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John Major: An Unsuccessful Prime Minister?

Charles Clarke contributed Chapter 20 of this book, published by Biteback, entitled 'The View from the Left'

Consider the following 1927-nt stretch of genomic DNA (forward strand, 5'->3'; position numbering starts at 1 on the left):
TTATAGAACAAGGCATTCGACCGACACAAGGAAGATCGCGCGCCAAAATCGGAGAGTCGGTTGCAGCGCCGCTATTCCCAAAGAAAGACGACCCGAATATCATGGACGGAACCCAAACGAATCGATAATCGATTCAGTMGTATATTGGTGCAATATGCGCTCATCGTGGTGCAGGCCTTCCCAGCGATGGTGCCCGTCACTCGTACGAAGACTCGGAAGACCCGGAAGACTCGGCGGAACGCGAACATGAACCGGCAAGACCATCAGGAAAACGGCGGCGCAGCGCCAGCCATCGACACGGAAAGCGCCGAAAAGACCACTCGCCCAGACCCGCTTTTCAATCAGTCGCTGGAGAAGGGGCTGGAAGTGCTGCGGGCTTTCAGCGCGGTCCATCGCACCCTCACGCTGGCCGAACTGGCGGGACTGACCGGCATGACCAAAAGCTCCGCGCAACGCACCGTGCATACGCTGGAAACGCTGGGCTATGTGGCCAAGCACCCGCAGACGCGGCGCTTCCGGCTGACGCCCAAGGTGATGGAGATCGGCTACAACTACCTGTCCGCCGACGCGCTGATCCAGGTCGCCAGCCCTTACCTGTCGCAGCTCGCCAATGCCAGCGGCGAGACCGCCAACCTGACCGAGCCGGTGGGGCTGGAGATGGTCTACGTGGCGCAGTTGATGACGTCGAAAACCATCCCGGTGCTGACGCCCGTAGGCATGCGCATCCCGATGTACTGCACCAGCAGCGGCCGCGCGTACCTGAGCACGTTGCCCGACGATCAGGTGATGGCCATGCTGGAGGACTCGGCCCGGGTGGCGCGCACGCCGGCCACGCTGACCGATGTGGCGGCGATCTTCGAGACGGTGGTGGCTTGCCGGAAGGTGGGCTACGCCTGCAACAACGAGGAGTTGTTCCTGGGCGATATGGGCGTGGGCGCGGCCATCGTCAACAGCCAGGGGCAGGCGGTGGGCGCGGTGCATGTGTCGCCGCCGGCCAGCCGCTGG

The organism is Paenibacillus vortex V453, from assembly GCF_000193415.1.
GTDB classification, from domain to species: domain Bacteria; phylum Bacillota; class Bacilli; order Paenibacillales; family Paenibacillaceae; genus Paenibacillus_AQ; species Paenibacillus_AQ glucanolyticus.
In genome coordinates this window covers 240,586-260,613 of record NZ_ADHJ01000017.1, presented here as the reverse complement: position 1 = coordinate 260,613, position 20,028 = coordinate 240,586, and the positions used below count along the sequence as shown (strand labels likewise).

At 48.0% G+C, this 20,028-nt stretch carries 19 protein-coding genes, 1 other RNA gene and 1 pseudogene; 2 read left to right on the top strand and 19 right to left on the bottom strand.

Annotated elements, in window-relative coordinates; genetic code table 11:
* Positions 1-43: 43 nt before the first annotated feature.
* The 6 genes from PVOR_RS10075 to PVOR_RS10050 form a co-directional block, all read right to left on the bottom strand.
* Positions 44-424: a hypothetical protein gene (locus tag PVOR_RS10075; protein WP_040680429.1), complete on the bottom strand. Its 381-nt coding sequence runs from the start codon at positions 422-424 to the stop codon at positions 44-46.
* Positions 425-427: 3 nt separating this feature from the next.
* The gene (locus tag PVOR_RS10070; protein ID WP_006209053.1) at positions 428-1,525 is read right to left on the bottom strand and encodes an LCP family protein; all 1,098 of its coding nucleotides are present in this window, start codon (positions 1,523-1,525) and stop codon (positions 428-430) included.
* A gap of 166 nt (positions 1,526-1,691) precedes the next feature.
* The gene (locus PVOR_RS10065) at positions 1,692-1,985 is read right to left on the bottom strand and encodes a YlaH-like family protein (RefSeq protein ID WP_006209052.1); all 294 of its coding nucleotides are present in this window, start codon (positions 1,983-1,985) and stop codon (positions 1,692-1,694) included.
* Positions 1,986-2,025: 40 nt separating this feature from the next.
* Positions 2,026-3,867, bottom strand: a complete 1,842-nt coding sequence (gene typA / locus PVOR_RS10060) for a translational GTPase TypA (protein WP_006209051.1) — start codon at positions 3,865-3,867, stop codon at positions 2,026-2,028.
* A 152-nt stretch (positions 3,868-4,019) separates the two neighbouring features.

The politically seismic impact of November 1990 was less John Major’s entry into 10 Downing Street than Margaret Thatcher’s departure. Thatcher’s leadership had been deeply polarising for the country. There was enormous opposition both to her approach and style and to many of her specific policy measures. The proposed poll tax was the last straw. She was initially shielded from the political consequences of her unpopularity by the fact that, following the formation of the SDP-Liberal Alliance in 1981, she had been faced by an utterly divided opposition and, in 1983, by a discredited and divided Labour Party. By 1990 those protections were gone. Labour presented a powerful and united alternative which was more credible than at any time in the preceding decade. It certainly faced an uphill struggle but it knew that it could mobilise support for Labour on the strong foundation of a widespread desire to remove her from power. Conservative MPs were worried by Labour by-election victories in the Vale of Glamorgan and Mid Staffordshire and then the Liberal Democrat win in Eastbourne. They feared Labour success and lost confidence in Margaret Thatcher’s ability to lead them to one more victory. So they dumped her and installed John Major. Of course, that decision achieved, without a general election, the change the country had been looking for – the departure of Margaret Thatcher. Some argued about the extent to which there had been a real change or whether Major’s government was simply Thatcher’s by another name. But the change did make it more difficult to argue that Neil Kinnock, by 1992 Labour’s leader for nine years, was the fresh post-Thatcher face the country needed. But all of that was secondary to the new reality. Since Labour could no longer rely for support on popular opposition to Thatcher, even greater priority had to be given to demonstrating the credibility in government of its alternative. Since 1983 Labour had already changed its position on an enormous range of policies; from unilateral nuclear disarmament to selling council houses, membership of the European Union to renationalisation of utilities, trade union laws to management of schools. Through recognition of political necessity Labour had already accepted many of Thatcher’s changes, though often without enthusiasm or real conviction. But confidence in Labour’s ability to run the economy – and particularly its approach to taxation – remained the politically key and most difficult challenge. From summer 1991 onwards it was the core of Tory attacks, for example with its dishonest but effective ‘Labour’s Tax Bombshell’ propaganda. There were differences at the top of Labour about how to deal with this. Some thought it essential for Labour to publish its own detailed economic approach to reassure, and demonstrate clearly what Labour would and would not do in office. Others considered that unnecessary and risked offering hostages to fortune. The final outcome was Labour’s shadow Budget, published at the beginning of the election campaign. The internal disputes had prevented it being published earlier, so in the event it served mainly to focus attention on the subject, without giving enough time to disseminate its proposals powerfully. Ten days before polling day opinion surveys predicted a strong Labour win and so the final week of the campaign prioritised scrutiny of the likely Labour government. John Major, on his soapbox, reinforced this mindset by presenting himself as an outsider and oppositional figure.In the event, Labour fell short because it had simply not done enough to convince the electorate that it could be trusted with power.This history meant that for the rest of John Major’s premiership, Labour’s dominant concern was to convince the country that it could be trusted with office, whilst hoping to exploit Conservative failures. The latter task was made considerably easier by the collapse of the Conservative economic case and the consequent political turmoil. On 16 September 1992 – ‘Black Wednesday’ – the Major government withdrew the pound from the European Exchange Rate Mechanism, so destroying its economic credibility and exposing its own internal European fault-line. On 22 July 1993 Labour and other opposition parties combined with anti-European Union Conservatives to defeat the government on the Maastricht Treaty. Though the government won the consequent ‘no confidence’ vote the damage was done. The tensions between John Major and those he styled ‘bastards’ never disappeared. Even the leadership election he forced on 4 July 1995, which he won with 66 per cent of the vote, failed to unite his party. John Smith, Labour leader from July 1992 until his tragically early death in May 1994, was politically astute and skilled at harrying the Conservatives and fomenting their divisions. His parliamentary tactics contributed significantly to the government’s defeat over Maastricht. However he was less concerned about Labour’s own credibility as a government-in-waiting, drawing confidence from his own personal standing and believing that internal Labour arguments about difficult policy issues were too risky. Tony Blair, who took office on 21 July 1994, had a quite different view. His overwhelming victory, with 57 per cent of the vote, demonstrated a Labour Party united in its view that modernisation and policy realism were the only way to show its fitness to govern. In order to exemplify that approach Blair chose to amend Clause 4 of Labour’s constitution. His proposal was hazardous, recalling as it did Hugh Gaitskell’s failure to make a similar change in 1959/60. However, Blair’s judgement was vindicated as two-thirds of the Labour conference in April 1995 supported the changes. As the general election approached, Blair embodied Labour’s policy approach by identifying five pledges – to cut class sizes, cut NHS waiting lists, fast track youth justice, reduce youth unemployment and implement tight controls on government spending and borrowing. He thereby set out the ambitions and limits of what Labour would do in office. By 1 May 1997, polling day, John Major, despite important achievements, was caught between the collapse of economic and political confidence in himself and his party, and increasing trust in the character and policies of Labour. The country decided to give the left, under Tony Blair’s leadership and with his New Labour brand, the chance to govern the country. Opinion remains divided as to whether the creation of New Labour, a conscious separation from Labour’s past, was necessary for Labour to win outright. Most Labour people believe that by 1997 the country so strongly desired a change of government that John Smith would have succeeded in winning power – though probably with a significantly smaller parliamentary majority than that achieved by Blair. Had that been true Smith would have won without any need for the New Labour changes, which many in Labour felt uncomfortable with. I do not share this outlook. Labour’s victory in 1997 was by no means inevitable, despite the national desire for change and the low standing of John Major’s government. People would only vote to put Labour into government if they believed it would govern well and in the national interest. Labour’s economic reputation in government, fairly or not, was one of failure, demonstrated by the 1931 government collapse, devaluations in 1949 and 1967, the 1976 IMF crisis and the 1978 – 79 Winter of Discontent. A crucial part of New Labour was the separation from this past, combined with a strong and positive economic message. These enabled Labour to win and then, at least until 2008, to demonstrate economic competence in government. Without the New Labour change John Major might well have been able to survive in office, and keep the left out of power for at least five more years.